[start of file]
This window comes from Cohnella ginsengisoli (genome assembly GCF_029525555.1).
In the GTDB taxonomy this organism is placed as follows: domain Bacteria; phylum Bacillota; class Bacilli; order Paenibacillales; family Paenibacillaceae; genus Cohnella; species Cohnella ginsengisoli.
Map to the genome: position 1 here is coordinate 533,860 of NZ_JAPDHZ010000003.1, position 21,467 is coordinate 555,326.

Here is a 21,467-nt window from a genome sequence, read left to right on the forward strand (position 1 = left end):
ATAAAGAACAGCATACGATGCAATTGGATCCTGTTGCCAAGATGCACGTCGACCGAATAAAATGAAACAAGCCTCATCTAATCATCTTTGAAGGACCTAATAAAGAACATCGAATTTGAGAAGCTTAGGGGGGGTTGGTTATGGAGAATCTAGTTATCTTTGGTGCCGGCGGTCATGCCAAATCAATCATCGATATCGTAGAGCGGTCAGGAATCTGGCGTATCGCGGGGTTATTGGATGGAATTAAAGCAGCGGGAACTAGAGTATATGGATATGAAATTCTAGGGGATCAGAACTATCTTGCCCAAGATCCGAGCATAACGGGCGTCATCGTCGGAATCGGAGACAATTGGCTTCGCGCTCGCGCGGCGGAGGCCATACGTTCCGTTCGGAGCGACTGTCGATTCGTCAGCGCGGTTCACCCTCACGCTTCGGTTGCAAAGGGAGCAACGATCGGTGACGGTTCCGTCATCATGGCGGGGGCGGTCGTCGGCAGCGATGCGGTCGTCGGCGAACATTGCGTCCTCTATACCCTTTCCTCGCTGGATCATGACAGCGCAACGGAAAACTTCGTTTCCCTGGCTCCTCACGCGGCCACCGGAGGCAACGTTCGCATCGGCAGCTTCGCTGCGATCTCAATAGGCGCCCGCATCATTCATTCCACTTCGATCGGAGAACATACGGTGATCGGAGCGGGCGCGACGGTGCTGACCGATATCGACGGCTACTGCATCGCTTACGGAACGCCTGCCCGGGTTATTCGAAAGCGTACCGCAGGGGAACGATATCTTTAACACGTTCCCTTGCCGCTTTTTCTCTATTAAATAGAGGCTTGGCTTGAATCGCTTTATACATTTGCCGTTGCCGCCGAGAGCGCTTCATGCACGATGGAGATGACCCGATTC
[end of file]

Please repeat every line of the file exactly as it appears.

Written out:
This window comes from Cohnella ginsengisoli (genome assembly GCF_029525555.1).
In the GTDB taxonomy this organism is placed as follows: domain Bacteria; phylum Bacillota; class Bacilli; order Paenibacillales; family Paenibacillaceae; genus Cohnella; species Cohnella ginsengisoli.
Map to the genome: position 1 here is coordinate 533,860 of NZ_JAPDHZ010000003.1, position 21,467 is coordinate 555,326.

Here is a 21,467-nt window from a genome sequence, read left to right on the forward strand (position 1 = left end):
ATAAAGAACAGCATACGATGCAATTGGATCCTGTTGCCAAGATGCACGTCGACCGAATAAAATGAAACAAGCCTCATCTAATCATCTTTGAAGGACCTAATAAAGAACATCGAATTTGAGAAGCTTAGGGGGGGTTGGTTATGGAGAATCTAGTTATCTTTGGTGCCGGCGGTCATGCCAAATCAATCATCGATATCGTAGAGCGGTCAGGAATCTGGCGTATCGCGGGGTTATTGGATGGAATTAAAGCAGCGGGAACTAGAGTATATGGATATGAAATTCTAGGGGATCAGAACTATCTTGCCCAAGATCCGAGCATAACGGGCGTCATCGTCGGAATCGGAGACAATTGGCTTCGCGCTCGCGCGGCGGAGGCCATACGTTCCGTTCGGAGCGACTGTCGATTCGTCAGCGCGGTTCACCCTCACGCTTCGGTTGCAAAGGGAGCAACGATCGGTGACGGTTCCGTCATCATGGCGGGGGCGGTCGTCGGCAGCGATGCGGTCGTCGGCGAACATTGCGTCCTCTATACCCTTTCCTCGCTGGATCATGACAGCGCAACGGAAAACTTCGTTTCCCTGGCTCCTCACGCGGCCACCGGAGGCAACGTTCGCATCGGCAGCTTCGCTGCGATCTCAATAGGCGCCCGCATCATTCATTCCACTTCGATCGGAGAACATACGGTGATCGGAGCGGGCGCGACGGTGCTGACCGATATCGACGGCTACTGCATCGCTTACGGAACGCCTGCCCGGGTTATTCGAAAGCGTACCGCAGGGGAACGATATCTTTAACACGTTCCCTTGCCGCTTTTTCTCTATTAAATAGAGGCTTGGCTTGAATCGCTTTATACATTTGCCGTTGCCGCCGAGAGCGCTTCATGCACGATGGAGATGACCCGATTC